Why did Jesus command followers to eat His flesh?

By Joseph Farah

I am the living bread which came down from heaven: if any man eat of this bread, he shall live for ever: and the bread that I will give is my flesh, which I will give for the life of the world.

The Jews therefore strove among themselves, saying, How can this man give us his flesh to eat?

Then Jesus said unto them, Verily, verily, I say unto you, Except ye eat the flesh of the Son of man, and drink his blood, ye have no life in you.

Whoso eateth my flesh, and drinketh my blood, hath eternal life; and I will raise him up at the last day.

For my flesh is meat indeed, and my blood is drink indeed.

He that eateth my flesh, and drinketh my blood, dwelleth in me, and I in him.

Then Jesus said unto them, Verily, verily, I say unto you, Except ye eat the flesh of the Son of man, and drink his blood, ye have no life in you.

–John 6:51-56 (KJV)

The Bible is full of what it calls “hard sayings.”

The Bible is also said to be literal truth.

Sometimes this can be confusing.

Remember who Jesus is? He’s the Word made flesh (John 1:14). Eating His flesh and drinking His blood means consuming the Word of God. Context is everything in the Bible.

It’s no wonder some disciples walked away from Jesus after He made that comment, if they thought He was telling them they must physically eat His own sacrificed body like they ate the Passover lamb.

This passage in Scripture has led to much confusion in the church, including the false doctrine of transubstantiation – that when we take communion, we are literally eating Jesus’ flesh and drinking His blood.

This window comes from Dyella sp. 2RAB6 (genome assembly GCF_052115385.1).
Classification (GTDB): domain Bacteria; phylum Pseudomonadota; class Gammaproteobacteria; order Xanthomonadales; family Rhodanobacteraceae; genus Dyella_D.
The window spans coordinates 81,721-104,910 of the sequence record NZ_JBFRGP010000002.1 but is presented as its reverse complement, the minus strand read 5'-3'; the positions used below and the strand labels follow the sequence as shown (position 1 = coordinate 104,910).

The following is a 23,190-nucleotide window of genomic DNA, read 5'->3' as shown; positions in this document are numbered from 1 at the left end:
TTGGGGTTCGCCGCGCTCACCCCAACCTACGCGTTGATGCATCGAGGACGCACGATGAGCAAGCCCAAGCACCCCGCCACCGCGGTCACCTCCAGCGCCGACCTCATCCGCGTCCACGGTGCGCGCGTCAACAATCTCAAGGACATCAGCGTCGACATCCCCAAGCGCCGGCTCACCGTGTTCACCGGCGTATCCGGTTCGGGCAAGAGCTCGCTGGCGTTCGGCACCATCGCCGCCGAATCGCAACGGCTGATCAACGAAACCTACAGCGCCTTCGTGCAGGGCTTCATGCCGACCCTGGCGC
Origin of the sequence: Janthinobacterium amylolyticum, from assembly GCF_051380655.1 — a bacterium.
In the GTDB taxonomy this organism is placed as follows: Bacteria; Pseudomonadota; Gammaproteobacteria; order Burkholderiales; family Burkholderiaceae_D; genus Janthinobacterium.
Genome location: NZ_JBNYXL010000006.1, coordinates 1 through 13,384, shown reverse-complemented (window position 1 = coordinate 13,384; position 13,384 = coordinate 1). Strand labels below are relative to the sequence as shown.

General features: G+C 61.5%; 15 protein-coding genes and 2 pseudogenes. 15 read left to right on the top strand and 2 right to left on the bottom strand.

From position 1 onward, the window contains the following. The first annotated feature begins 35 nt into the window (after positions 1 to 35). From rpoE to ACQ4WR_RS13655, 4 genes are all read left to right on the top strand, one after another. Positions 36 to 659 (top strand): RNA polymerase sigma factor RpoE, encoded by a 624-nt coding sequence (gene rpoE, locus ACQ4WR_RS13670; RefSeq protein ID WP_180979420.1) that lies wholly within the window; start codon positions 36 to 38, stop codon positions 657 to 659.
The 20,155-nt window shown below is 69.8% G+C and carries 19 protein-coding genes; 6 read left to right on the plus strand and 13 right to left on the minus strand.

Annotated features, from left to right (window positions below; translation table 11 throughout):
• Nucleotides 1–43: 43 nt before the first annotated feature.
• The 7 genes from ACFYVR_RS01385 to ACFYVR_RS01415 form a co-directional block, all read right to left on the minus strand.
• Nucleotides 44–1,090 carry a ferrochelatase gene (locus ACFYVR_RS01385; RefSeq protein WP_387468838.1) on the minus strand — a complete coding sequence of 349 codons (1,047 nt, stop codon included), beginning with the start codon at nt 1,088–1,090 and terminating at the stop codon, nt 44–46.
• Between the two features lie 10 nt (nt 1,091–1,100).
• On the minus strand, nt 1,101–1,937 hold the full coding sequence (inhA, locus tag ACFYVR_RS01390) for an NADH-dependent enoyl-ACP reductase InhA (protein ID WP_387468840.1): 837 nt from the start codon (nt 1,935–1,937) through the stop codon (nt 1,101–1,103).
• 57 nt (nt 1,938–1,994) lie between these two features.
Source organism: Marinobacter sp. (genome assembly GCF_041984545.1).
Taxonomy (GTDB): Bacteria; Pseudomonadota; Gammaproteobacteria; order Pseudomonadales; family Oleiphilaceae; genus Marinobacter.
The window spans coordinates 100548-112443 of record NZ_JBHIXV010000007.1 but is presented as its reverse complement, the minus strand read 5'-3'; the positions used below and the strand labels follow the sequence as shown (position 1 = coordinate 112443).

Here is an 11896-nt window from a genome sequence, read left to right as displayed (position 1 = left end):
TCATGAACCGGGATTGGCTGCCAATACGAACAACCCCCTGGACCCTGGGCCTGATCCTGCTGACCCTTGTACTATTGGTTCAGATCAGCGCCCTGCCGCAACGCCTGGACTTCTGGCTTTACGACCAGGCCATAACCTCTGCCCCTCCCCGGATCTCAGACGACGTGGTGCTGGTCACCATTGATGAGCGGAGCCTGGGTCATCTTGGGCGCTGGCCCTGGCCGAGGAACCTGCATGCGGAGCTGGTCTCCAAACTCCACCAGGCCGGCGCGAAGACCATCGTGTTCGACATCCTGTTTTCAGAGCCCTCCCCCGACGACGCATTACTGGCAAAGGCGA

But, if we dutifully study Scripture under the guidance of the Holy Spirit, His people will discover the truth of what Jesus was saying in the context. The Bible always explains itself. The teachings of men can be helpful, but Jesus warned against following blindly the traditions of men. This was the grave error of the Pharisees that we see throughout all the gospels. It was also a grave error later in the church.

Instead of commanding us to eat His physical flesh and drink His actual blood, Jesus was simply telling us literally to consume the Word of God, which is He. Jesus is the Word made flesh and blood.

We know this, too, because no Apostles were ever tempted to eat Jesus’ body or drink His blood. They did, however, partake in the symbolic act of breaking bread and drinking the wine at the Passover meal when Jesus told them it was, again symbolically, His flesh and blood.

In fact, Jesus said, at that time, that He was actually drinking wine – “this fruit of the vine” – and would not drink it again with the disciples until He was with them in His Father’s Kingdom.

There’s more in John 6 that is relevant to this “hard saying.” When Jesus saw the dissension His comments caused, He added: “It is the spirit that quickeneth; the flesh profiteth nothing: the words that I speak unto you, they are spirit, and they are life” (John 6:63). Do you follow that? It is the spirit that provides life, not the flesh.

Later, He makes it known that he uttered this “hard saying” because some there did not believe and were intent on betraying Him. They were already lost. He was, in fact, calling them out.
God had commanded all in Genesis 9:4: “But flesh with the life thereof, which is the blood thereof, shall ye not eat.”

Is Jesus, in fact, the same yesterday, today and tomorrow? Yes. And that, in turn, means God is the same yesterday, today and tomorrow. He character and His commands are the same.

That’s not a hard saying at all. For me it is a clarifying one. It tells me that the God of the Bible didn’t change His character somewhere between the Old and New Testaments.

Since Jesus is the Word, and as He is the Creator of everything that was made (John 1:3), and because God is all-knowing and all-powerful, all that stands to reason – in the full context of all Scripture.

“The Gospel in Every Book of the Old Testament” by Joseph Farah is available in both hardcover and e-book versions.

ALSO: Get Joseph Farah’s book “The Restitution of All Things: Israel, Christians, and the End of the Age,” and learn about the Hebrew roots of the Christian faith and your future in God’s Kingdom. Also available as an e-book.


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